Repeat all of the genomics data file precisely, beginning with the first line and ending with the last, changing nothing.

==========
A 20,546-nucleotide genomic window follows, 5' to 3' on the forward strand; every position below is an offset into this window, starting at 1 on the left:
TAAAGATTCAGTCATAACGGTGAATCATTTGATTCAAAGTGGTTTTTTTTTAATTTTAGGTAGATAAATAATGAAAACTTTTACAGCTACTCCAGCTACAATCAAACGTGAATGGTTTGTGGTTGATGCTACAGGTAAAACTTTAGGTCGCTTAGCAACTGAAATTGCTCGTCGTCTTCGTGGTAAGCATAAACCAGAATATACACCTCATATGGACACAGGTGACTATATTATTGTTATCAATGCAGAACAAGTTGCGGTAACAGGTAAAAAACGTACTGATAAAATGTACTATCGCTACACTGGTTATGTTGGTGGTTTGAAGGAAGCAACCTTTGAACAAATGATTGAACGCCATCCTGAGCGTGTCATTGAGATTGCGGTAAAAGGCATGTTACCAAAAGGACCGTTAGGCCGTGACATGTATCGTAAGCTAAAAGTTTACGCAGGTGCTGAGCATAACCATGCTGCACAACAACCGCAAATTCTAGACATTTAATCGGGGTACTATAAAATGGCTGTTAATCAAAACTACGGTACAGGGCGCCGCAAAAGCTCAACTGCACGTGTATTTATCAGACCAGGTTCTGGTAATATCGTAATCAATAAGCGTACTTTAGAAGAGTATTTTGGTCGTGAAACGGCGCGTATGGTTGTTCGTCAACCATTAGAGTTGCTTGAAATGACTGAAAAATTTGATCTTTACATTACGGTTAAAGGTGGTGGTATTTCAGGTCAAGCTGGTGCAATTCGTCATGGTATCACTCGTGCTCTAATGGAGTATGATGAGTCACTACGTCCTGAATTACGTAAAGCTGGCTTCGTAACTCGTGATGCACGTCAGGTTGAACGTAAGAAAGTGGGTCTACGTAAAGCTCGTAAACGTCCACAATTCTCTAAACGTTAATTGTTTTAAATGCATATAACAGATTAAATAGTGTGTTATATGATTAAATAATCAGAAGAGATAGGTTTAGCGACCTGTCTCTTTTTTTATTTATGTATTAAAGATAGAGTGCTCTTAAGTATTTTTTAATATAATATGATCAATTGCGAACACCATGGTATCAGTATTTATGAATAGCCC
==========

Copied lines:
A 20,546-nucleotide genomic window follows, 5' to 3' on the forward strand; every position below is an offset into this window, starting at 1 on the left:
TAAAGATTCAGTCATAACGGTGAATCATTTGATTCAAAGTGGTTTTTTTTTAATTTTAGGTAGATAAATAATGAAAACTTTTACAGCTACTCCAGCTACAATCAAACGTGAATGGTTTGTGGTTGATGCTACAGGTAAAACTTTAGGTCGCTTAGCAACTGAAATTGCTCGTCGTCTTCGTGGTAAGCATAAACCAGAATATACACCTCATATGGACACAGGTGACTATATTATTGTTATCAATGCAGAACAAGTTGCGGTAACAGGTAAAAAACGTACTGATAAAATGTACTATCGCTACACTGGTTATGTTGGTGGTTTGAAGGAAGCAACCTTTGAACAAATGATTGAACGCCATCCTGAGCGTGTCATTGAGATTGCGGTAAAAGGCATGTTACCAAAAGGACCGTTAGGCCGTGACATGTATCGTAAGCTAAAAGTTTACGCAGGTGCTGAGCATAACCATGCTGCACAACAACCGCAAATTCTAGACATTTAATCGGGGTACTATAAAATGGCTGTTAATCAAAACTACGGTACAGGGCGCCGCAAAAGCTCAACTGCACGTGTATTTATCAGACCAGGTTCTGGTAATATCGTAATCAATAAGCGTACTTTAGAAGAGTATTTTGGTCGTGAAACGGCGCGTATGGTTGTTCGTCAACCATTAGAGTTGCTTGAAATGACTGAAAAATTTGATCTTTACATTACGGTTAAAGGTGGTGGTATTTCAGGTCAAGCTGGTGCAATTCGTCATGGTATCACTCGTGCTCTAATGGAGTATGATGAGTCACTACGTCCTGAATTACGTAAAGCTGGCTTCGTAACTCGTGATGCACGTCAGGTTGAACGTAAGAAAGTGGGTCTACGTAAAGCTCGTAAACGTCCACAATTCTCTAAACGTTAATTGTTTTAAATGCATATAACAGATTAAATAGTGTGTTATATGATTAAATAATCAGAAGAGATAGGTTTAGCGACCTGTCTCTTTTTTTATTTATGTATTAAAGATAGAGTGCTCTTAAGTATTTTTTAATATAATATGATCAATTGCGAACACCATGGTATCAGTATTTATGAATAGCCC